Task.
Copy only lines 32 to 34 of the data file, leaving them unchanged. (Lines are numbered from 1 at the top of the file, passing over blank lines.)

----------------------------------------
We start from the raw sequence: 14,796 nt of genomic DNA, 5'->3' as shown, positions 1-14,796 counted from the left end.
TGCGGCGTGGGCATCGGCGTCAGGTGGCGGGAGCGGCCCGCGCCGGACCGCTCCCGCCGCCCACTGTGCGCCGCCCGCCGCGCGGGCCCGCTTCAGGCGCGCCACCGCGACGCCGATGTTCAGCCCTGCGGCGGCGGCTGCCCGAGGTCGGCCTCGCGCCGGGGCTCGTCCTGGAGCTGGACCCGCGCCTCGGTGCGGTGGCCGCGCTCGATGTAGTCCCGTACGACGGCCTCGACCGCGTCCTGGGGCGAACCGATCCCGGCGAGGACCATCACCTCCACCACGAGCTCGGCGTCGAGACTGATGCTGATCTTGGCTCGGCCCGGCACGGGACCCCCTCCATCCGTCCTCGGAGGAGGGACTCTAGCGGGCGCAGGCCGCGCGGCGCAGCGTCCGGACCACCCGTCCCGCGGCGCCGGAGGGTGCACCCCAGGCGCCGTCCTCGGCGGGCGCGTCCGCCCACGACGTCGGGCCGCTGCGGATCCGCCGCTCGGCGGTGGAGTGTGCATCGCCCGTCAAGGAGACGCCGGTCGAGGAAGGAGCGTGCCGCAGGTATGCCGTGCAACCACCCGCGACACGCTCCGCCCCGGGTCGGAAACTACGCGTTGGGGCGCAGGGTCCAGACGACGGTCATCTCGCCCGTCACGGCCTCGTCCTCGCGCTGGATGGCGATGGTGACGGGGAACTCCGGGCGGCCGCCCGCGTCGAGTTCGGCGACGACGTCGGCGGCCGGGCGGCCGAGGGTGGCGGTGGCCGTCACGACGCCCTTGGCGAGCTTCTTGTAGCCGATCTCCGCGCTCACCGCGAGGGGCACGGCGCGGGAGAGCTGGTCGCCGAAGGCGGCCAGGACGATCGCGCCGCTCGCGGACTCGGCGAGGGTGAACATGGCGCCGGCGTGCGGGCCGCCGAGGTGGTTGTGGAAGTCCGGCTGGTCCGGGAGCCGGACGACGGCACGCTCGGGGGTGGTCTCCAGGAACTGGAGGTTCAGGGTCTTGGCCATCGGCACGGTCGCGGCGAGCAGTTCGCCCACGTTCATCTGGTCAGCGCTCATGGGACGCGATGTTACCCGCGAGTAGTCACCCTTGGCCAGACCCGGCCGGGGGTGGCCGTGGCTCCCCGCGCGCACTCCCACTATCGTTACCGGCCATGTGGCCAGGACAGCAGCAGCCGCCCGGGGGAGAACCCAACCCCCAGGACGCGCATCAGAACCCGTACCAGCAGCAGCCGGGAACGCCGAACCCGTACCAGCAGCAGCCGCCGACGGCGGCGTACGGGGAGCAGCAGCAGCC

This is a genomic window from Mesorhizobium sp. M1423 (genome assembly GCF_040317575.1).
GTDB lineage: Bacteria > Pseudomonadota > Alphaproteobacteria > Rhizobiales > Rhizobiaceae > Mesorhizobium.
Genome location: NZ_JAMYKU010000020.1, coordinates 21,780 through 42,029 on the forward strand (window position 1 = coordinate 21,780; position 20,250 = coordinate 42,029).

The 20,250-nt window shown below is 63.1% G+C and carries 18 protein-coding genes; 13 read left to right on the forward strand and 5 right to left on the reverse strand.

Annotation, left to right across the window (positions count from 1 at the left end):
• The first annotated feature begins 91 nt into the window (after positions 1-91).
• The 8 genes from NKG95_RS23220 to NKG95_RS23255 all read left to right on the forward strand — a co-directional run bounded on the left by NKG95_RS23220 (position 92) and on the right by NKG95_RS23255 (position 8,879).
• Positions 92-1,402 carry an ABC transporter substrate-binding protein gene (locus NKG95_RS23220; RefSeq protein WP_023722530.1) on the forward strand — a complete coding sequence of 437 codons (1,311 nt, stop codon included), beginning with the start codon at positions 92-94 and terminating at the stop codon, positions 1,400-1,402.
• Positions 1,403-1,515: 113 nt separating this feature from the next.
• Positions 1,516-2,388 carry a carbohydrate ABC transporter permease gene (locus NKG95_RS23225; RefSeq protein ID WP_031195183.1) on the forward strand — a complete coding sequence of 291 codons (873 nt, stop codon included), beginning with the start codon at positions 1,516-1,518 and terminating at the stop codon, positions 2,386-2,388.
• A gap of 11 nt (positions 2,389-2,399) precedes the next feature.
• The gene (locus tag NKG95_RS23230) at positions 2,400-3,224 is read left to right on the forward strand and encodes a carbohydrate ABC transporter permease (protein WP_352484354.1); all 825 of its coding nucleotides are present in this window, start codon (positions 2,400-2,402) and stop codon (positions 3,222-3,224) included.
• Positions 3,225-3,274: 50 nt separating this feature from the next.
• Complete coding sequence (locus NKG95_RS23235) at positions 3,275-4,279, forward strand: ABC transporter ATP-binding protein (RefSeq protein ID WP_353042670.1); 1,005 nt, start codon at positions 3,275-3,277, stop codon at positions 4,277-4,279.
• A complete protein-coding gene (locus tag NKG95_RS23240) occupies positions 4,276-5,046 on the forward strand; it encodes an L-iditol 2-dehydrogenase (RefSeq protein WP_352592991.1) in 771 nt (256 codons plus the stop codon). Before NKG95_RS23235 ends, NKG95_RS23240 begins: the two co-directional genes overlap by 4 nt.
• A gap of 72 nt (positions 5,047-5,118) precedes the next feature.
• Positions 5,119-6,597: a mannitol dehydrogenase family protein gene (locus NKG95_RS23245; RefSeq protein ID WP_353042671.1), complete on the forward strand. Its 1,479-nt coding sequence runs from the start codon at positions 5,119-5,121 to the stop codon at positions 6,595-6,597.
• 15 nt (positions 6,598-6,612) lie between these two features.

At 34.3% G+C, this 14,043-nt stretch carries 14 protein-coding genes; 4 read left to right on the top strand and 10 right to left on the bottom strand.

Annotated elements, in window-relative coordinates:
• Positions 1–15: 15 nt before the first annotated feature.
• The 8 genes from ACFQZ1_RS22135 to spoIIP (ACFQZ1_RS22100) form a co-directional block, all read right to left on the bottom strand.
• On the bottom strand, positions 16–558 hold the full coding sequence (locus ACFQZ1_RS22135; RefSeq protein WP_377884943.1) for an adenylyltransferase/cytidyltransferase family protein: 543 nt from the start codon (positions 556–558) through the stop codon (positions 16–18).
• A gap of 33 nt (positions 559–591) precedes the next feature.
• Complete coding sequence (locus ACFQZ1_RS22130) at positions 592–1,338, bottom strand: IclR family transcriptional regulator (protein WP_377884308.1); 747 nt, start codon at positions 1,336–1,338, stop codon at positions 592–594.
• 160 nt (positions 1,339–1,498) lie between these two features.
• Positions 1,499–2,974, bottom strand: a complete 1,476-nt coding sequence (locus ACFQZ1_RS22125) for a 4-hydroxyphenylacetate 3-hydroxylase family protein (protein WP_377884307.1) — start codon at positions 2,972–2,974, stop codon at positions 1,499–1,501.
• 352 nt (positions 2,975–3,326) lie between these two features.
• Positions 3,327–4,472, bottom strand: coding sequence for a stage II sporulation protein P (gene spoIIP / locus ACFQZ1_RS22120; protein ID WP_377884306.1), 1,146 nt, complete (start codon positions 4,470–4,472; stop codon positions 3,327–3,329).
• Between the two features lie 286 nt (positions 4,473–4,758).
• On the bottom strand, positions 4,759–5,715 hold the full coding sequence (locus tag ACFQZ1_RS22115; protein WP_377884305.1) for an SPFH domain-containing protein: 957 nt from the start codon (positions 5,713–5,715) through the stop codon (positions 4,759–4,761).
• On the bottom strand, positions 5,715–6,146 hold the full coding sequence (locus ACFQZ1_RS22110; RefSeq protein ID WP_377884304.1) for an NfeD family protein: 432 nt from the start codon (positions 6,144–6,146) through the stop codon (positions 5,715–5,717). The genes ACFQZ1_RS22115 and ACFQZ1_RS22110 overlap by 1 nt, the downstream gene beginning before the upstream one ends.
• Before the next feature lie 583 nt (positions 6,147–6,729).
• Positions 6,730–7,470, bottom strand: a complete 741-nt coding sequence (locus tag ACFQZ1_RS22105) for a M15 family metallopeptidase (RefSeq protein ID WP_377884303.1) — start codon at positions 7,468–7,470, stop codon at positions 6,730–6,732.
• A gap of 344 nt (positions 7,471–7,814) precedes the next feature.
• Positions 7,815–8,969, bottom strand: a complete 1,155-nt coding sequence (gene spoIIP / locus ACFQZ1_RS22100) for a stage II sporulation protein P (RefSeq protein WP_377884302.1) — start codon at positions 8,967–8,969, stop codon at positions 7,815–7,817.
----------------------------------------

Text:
• Between the two features lie 286 nt (positions 4,473–4,758).
• On the bottom strand, positions 4,759–5,715 hold the full coding sequence (locus tag ACFQZ1_RS22115; protein WP_377884305.1) for an SPFH domain-containing protein: 957 nt from the start codon (positions 5,713–5,715) through the stop codon (positions 4,759–4,761).
• On the bottom strand, positions 5,715–6,146 hold the full coding sequence (locus ACFQZ1_RS22110; RefSeq protein ID WP_377884304.1) for an NfeD family protein: 432 nt from the start codon (positions 6,144–6,146) through the stop codon (positions 5,715–5,717). The genes ACFQZ1_RS22115 and ACFQZ1_RS22110 overlap by 1 nt, the downstream gene beginning before the upstream one ends.